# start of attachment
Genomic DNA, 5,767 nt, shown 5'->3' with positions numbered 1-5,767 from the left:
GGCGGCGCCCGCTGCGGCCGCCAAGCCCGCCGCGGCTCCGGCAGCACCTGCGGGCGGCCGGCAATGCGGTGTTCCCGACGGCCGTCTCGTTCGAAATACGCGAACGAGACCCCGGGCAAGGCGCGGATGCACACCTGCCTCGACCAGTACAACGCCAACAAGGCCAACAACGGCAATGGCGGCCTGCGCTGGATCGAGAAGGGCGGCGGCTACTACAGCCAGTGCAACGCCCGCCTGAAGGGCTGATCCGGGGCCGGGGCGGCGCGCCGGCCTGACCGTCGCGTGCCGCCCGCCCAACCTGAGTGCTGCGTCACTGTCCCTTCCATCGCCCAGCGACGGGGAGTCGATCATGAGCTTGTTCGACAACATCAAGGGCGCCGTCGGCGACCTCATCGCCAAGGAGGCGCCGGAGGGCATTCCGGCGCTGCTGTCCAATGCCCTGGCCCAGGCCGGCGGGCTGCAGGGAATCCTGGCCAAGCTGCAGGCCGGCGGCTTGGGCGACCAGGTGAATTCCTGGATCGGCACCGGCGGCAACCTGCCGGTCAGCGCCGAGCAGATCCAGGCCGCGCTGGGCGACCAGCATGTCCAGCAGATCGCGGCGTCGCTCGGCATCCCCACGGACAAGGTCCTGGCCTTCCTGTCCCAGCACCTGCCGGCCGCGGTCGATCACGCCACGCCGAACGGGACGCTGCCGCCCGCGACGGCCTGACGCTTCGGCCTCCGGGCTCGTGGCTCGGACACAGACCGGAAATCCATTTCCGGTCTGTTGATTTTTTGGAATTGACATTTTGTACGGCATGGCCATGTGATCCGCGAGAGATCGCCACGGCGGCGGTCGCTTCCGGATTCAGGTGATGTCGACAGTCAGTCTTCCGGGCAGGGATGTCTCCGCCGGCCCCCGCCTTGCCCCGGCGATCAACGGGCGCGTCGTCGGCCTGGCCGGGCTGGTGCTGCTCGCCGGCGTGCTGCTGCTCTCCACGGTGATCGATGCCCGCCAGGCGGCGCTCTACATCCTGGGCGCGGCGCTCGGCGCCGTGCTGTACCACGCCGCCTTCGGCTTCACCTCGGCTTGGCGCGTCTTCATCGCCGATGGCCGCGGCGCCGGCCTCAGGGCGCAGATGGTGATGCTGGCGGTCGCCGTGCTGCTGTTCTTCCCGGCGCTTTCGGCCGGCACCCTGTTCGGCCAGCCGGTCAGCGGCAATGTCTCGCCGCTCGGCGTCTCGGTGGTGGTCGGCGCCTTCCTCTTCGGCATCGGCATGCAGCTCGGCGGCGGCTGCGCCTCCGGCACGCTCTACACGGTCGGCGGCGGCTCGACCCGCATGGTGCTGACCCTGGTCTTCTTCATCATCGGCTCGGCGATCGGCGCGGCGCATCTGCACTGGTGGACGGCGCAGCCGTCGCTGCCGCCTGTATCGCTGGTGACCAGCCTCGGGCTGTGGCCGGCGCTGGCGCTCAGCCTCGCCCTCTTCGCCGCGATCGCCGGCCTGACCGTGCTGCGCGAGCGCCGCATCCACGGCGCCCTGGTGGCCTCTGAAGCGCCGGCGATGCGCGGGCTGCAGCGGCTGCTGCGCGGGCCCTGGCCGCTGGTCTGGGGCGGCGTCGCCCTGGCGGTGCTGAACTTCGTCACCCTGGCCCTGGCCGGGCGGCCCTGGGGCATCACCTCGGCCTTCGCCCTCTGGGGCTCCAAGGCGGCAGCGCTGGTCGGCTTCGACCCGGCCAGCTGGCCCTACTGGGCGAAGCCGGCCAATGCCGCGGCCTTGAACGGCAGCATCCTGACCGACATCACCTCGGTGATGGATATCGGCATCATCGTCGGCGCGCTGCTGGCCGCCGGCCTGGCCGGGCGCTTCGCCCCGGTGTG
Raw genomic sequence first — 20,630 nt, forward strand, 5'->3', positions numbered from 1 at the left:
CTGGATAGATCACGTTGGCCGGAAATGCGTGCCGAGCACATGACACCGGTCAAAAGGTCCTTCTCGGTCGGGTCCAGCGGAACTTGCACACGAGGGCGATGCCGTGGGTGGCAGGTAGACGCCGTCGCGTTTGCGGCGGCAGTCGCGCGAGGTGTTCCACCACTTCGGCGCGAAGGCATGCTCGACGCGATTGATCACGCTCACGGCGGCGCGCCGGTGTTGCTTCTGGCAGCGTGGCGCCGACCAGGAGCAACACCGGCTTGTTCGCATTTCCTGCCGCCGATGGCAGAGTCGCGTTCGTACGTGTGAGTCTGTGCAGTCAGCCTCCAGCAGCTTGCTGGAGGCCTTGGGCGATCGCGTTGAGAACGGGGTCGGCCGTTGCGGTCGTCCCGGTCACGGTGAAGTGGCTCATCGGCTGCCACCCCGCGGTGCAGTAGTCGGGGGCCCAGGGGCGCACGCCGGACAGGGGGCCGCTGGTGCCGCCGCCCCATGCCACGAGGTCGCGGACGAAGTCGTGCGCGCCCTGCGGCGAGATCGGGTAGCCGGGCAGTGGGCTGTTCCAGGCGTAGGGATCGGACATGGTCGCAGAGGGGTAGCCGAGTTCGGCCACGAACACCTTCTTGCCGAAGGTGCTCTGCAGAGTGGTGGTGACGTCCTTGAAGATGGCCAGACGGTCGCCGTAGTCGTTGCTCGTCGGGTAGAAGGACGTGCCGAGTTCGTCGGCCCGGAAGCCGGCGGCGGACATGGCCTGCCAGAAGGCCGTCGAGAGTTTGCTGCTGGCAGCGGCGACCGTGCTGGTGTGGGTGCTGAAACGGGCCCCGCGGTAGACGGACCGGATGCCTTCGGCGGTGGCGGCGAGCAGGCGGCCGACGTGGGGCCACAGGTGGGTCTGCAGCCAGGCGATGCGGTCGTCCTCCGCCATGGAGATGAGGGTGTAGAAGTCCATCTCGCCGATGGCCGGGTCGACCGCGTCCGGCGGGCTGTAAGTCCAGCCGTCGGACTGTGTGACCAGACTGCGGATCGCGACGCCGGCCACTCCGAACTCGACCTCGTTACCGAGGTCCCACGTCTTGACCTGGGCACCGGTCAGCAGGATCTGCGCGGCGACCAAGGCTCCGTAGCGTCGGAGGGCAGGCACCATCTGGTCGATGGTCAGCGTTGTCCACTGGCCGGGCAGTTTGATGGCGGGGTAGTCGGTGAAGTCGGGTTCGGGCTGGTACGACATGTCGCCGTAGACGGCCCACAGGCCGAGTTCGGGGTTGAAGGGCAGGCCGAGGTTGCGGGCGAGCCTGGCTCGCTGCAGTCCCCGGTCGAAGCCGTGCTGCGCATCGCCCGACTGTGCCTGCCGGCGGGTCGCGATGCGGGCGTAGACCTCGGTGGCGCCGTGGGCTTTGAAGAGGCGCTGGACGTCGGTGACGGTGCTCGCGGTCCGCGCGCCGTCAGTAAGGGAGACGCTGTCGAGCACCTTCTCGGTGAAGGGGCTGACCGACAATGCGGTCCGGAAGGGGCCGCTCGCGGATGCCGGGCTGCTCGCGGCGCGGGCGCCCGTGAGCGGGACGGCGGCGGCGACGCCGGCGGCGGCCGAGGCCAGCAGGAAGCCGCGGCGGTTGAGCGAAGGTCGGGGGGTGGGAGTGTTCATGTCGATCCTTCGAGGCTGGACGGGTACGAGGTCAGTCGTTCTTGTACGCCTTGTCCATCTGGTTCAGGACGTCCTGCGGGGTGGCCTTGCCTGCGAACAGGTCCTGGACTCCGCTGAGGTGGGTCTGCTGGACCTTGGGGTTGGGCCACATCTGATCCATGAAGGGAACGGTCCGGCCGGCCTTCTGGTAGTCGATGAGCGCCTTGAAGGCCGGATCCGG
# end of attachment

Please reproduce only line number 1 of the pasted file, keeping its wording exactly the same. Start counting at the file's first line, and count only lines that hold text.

Genomic DNA, 5,767 nt, shown 5'->3' with positions numbered 1-5,767 from the left: